A beautiful, haunting soundtrack that really enhances the ol' immersion factor. The sound effects are also quite nice, although they I didn't notice them as much as I did the music.

In-App Purchases (IAPs)

No IAPs of any kind. A premium-priced game, which, counter intuitively, means its affordable to play over the long-term, unlike most freemium offerings.


Mines of Mars is a fantastic game of treasure hunting, crafting, exploration, and combat. While I would like to see more combat while mining, the temples themselves felt a bit too difficult; especially the early ones when you are under geared. Still, there hasn't been a game like this on the App Store for a few years now, and I thoroughly enjoyed it. Co-op multiplayer is promised in a future update, and I can't wait to see what that brings to an already great game.

Ratings (scale of 1 to 5):

Graphics: - 5 - Beautifully implemented ragdoll physics engine, and retina-ready assets.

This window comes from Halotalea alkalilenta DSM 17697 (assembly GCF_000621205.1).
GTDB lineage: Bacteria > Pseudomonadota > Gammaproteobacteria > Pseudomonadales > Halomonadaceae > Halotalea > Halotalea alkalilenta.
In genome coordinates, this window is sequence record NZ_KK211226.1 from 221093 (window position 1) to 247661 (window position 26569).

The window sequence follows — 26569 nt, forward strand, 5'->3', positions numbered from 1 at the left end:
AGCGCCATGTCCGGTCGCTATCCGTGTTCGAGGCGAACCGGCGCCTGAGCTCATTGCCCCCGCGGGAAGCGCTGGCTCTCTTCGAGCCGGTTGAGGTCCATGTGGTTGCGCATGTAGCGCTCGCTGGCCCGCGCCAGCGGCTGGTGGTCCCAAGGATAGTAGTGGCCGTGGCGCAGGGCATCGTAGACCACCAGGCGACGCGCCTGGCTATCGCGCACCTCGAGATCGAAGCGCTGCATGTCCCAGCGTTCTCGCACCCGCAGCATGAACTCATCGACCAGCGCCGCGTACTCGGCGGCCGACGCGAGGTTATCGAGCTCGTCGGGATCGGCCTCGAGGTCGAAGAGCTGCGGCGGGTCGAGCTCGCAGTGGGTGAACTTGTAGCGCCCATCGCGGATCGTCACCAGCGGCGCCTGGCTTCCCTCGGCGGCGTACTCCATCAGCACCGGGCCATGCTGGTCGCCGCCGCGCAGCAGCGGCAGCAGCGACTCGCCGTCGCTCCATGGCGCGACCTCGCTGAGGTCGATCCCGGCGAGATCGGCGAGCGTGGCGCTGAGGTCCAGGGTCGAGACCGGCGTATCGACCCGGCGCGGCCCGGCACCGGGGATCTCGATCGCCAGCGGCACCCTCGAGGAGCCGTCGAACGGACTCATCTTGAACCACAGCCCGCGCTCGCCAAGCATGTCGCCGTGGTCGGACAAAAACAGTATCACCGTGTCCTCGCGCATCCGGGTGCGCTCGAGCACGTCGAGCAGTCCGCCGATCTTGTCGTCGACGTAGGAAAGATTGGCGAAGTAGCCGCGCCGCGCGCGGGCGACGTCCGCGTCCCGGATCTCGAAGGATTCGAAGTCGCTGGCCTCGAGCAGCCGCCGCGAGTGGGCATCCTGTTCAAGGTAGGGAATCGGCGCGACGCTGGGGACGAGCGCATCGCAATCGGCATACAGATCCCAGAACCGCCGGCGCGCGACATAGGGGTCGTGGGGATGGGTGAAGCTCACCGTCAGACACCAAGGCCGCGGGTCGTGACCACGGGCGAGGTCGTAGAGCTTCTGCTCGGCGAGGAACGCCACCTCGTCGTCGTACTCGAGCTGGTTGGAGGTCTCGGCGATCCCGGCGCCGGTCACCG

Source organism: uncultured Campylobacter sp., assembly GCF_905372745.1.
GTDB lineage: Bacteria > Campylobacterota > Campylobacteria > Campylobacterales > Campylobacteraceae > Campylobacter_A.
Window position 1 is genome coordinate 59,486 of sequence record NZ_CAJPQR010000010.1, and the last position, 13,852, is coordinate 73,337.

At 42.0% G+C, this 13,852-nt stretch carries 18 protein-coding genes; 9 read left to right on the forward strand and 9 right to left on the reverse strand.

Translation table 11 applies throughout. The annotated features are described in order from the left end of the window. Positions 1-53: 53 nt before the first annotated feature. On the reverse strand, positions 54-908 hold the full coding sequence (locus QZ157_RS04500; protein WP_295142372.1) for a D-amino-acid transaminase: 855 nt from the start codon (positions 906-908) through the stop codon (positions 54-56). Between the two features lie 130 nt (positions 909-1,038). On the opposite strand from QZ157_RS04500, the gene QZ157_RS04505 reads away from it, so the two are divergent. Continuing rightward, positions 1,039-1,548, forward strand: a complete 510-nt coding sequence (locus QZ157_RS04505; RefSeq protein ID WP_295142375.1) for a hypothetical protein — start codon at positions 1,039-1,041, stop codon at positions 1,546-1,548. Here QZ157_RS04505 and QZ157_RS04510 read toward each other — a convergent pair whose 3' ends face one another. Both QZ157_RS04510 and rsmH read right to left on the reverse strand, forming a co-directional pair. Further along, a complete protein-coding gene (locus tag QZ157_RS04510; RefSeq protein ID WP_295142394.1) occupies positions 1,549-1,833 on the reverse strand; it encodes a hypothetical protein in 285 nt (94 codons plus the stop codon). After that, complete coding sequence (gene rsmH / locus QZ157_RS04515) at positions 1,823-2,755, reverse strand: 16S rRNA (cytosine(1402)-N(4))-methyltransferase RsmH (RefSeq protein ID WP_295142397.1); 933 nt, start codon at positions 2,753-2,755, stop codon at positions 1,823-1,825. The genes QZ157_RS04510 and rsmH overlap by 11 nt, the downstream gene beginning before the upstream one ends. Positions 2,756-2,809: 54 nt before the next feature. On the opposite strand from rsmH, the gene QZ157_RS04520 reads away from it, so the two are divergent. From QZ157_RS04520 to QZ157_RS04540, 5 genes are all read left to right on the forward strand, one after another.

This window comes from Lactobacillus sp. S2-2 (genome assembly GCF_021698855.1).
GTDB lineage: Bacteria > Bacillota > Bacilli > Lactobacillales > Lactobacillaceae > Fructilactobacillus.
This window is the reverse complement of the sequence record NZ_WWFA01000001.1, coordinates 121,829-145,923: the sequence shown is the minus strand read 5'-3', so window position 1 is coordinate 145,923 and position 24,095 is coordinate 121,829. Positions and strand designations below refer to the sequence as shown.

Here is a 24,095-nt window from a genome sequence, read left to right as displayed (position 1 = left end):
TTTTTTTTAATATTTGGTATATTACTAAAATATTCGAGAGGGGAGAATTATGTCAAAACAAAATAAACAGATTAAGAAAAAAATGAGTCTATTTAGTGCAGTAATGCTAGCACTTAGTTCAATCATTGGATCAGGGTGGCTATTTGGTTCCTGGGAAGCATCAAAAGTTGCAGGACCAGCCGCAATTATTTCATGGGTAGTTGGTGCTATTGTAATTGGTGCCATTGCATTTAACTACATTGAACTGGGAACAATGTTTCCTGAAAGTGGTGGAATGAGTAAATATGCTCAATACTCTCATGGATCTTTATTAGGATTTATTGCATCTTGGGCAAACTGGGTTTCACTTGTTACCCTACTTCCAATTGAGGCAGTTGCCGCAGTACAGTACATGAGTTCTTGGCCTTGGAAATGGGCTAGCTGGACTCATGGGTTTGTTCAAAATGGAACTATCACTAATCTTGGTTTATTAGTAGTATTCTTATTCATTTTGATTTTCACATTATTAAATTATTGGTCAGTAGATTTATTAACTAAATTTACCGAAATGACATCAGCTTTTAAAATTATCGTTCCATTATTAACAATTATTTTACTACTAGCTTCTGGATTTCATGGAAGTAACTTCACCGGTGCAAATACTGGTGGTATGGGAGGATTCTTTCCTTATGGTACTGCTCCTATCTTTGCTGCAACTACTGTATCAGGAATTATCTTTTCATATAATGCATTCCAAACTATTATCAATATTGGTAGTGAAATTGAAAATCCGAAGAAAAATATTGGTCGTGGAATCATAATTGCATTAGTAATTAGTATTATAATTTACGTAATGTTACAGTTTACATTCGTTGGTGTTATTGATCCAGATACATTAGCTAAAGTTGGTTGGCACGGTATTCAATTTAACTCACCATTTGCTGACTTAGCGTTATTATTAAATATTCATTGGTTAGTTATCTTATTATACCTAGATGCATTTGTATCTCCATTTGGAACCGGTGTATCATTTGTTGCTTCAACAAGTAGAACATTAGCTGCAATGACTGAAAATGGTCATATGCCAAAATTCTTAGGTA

Sound: - 4 - A beautiful soundtrack, and decent sound effects.
Controls: - 5 - Never once did I get frustrated while playing. For what is essentially a platformer, this is high praise indeed.
Gameplay: - 4 - Great core gameplay, but the game balance could use a few tweaks.

Playing Hints and Tips:

Don't enter any of the temple ruins until you have substantially upgraded your gear. There is no penalty for saving them for later. Your primary cause of death in the early game will be running out of fuel. Don't ignore your boot upgrades as one of the higher tiers introduces upside-down mining, which also serves as a free ride to the surface. Don't follow the caves as you explore! It's unbelievably easy to get lost as there is no map. Dig straight down, going left/right every 20 blocks or so. Weapon upgrades do not replace previously crafted weapons so if you run out of ammo, switch to another using the inventory screen.

App Facts:

Developer: Crescent Moon Games
Release Date: March 5, 2014
Price: $4.99
Buy App: Mines of Mars

Reviewed by Tom Slayton


Check out our full list of iPhone/iPod touch game and app reviews: